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Survey reveals current attitudes towards death and funerals

A survey by an Australian charity collective has provided an interesting glimpse into our attitudes about death and funerals.

Include a Charity, a group of 130 charities, this month released the results of its ‘Your Final Wishes’ online survey.

A very modern question was put to respondents: what would you like to happen to your Facebook page when you die?

Thirty-eight per cent said they would like their profile to be deactivated; 24 per cent indicated that they would prefer it be turned into a memorial.

Nearly half (48 per cent) said they would request an environmentally-friendly coffin, while 43 per cent would do without altogether, opting instead for an informal remembrance ceremony.

In fact, the latter was the preferred service, followed by a more traditional church service (33 per cent) and a civil service (20 per cent).

Some of the most popular songs to be played at funerals included “Amazing Grace”, “Hallelujah” by Jeff Buckley, “Time of Your Life” by Green Day, and “Imagine” by John Lennon.

As for songs that people would not want playing at their funeral, these included, funnily enough, “Amazing Grace”, but also “Stairway to Heaven” by Led Zeppelin and “Ding Dong the Witch is Dead”.

The survey revealed that 47 per cent of respondents didn’t have a Will, and of those that did, 78 per cent had discussed its contents with their friends and family.

Just over half (51 per cent) said that they wished to plan their own funeral service, yet only seven per cent admitted to actually having thought about it and organised it.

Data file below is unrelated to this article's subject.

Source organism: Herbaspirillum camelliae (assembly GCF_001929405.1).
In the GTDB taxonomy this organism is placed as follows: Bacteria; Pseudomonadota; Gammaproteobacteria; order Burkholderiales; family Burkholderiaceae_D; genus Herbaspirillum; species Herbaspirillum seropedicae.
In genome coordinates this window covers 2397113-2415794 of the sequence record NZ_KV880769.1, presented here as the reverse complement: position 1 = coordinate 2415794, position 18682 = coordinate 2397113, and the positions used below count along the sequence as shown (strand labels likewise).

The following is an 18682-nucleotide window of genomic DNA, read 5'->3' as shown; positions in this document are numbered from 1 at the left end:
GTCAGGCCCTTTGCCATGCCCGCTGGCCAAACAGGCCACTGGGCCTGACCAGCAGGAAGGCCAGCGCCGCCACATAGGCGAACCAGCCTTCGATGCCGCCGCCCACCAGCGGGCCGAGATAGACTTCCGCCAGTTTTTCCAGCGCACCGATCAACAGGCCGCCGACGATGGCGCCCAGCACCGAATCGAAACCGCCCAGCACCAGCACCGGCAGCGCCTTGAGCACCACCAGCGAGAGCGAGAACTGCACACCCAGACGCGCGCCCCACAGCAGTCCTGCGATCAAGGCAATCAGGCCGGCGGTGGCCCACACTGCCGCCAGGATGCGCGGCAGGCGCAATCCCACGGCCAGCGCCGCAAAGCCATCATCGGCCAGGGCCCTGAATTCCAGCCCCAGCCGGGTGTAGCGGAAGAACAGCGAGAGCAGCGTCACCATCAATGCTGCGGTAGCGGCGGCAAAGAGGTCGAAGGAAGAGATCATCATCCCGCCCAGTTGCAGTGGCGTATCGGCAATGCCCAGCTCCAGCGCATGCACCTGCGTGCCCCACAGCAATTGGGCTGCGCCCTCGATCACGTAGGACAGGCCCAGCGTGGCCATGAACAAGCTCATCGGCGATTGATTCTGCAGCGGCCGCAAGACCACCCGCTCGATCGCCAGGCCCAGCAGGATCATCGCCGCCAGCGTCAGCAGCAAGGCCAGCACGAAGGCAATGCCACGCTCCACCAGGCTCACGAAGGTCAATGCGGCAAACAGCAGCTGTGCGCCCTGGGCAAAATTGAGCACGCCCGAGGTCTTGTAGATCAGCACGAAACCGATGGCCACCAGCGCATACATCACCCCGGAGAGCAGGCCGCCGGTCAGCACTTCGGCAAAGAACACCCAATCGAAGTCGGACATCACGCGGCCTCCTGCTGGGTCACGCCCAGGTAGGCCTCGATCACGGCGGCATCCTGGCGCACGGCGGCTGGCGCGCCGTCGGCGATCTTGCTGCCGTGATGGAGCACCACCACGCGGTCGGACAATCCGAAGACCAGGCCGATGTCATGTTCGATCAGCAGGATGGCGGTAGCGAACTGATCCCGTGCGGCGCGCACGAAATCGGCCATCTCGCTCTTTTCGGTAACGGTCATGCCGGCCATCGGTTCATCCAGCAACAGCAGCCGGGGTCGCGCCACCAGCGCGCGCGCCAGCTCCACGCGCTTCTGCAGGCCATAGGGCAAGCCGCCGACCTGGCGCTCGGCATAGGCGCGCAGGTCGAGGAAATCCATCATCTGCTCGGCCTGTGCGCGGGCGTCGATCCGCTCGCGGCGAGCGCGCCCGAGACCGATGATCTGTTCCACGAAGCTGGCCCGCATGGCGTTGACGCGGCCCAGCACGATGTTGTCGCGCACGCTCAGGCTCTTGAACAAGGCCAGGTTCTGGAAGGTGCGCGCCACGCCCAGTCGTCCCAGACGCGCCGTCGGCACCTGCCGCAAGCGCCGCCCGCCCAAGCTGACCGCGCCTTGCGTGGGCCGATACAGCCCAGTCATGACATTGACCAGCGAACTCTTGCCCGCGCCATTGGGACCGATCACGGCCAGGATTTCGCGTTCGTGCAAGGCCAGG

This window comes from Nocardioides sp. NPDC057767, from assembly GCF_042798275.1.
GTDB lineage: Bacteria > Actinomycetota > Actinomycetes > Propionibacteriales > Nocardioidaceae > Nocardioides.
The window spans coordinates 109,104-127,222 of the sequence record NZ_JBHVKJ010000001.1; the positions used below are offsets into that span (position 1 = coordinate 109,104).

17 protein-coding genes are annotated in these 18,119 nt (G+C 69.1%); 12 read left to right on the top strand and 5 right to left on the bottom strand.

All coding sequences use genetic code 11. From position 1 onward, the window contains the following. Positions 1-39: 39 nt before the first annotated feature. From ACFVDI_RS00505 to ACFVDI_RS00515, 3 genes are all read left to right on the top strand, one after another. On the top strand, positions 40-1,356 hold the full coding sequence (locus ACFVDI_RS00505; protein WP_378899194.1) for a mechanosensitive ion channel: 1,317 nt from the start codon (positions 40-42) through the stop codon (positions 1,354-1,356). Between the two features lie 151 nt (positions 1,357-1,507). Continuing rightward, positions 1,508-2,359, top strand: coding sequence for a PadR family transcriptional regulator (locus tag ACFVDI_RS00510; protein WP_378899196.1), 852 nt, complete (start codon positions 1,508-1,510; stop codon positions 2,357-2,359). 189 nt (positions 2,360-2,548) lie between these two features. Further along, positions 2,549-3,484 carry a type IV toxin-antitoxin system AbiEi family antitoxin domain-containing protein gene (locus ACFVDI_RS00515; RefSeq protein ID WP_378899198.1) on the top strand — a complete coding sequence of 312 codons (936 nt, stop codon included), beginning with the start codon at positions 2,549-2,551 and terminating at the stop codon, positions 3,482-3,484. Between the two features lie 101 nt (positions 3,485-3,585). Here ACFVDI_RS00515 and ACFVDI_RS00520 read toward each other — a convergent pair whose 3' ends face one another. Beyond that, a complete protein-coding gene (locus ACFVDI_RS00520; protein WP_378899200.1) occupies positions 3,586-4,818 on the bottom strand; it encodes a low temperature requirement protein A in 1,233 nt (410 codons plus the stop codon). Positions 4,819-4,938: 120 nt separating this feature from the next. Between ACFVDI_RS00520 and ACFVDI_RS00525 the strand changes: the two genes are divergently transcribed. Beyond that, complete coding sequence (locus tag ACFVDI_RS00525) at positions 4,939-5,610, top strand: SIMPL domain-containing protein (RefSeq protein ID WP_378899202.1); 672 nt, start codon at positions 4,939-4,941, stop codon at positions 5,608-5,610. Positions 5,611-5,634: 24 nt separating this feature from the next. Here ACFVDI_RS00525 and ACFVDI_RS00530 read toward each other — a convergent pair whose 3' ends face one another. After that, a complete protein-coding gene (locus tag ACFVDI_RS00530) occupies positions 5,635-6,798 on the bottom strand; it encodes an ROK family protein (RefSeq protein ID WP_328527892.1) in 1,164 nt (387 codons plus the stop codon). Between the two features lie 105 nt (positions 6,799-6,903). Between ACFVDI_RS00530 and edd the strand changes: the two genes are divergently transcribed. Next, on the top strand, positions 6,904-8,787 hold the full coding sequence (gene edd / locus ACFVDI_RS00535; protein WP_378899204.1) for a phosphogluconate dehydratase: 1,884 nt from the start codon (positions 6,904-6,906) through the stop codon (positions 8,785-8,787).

“Death and funerals are not commonly discussed among friends, or even family in Australia,” said Marcus Blease of Include a Charity in a media release.

“However, if people think about it, they often have very specific and personal requests for their own funerals, and it’s important to communicate these to loved ones.”

In the case of Wills, there can be very specific and far reaching consequences for the loved ones of people who die without having drawn one up.

If a loved one dies without a Will, their assets will be distributed according to a set of rules that apply to all cases of intestacy.

That means that their Estate may end up being divided up amongst their surviving loved ones in a way that may go against their wishes, or which doesn’t satisfy everyone.

Even if they have written a Will, Inheritance Disputes can sometimes arise, which can be particularly stressful at an emotionally charged time.

For advice about Contesting Wills and what you can do when you are unhappy about the distribution of a loved one’s Estate after their death, get in touch with specialist Contesting Wills lawyers.

© 2021 
Contesting Wills
 — Gerard Malouf & Partners

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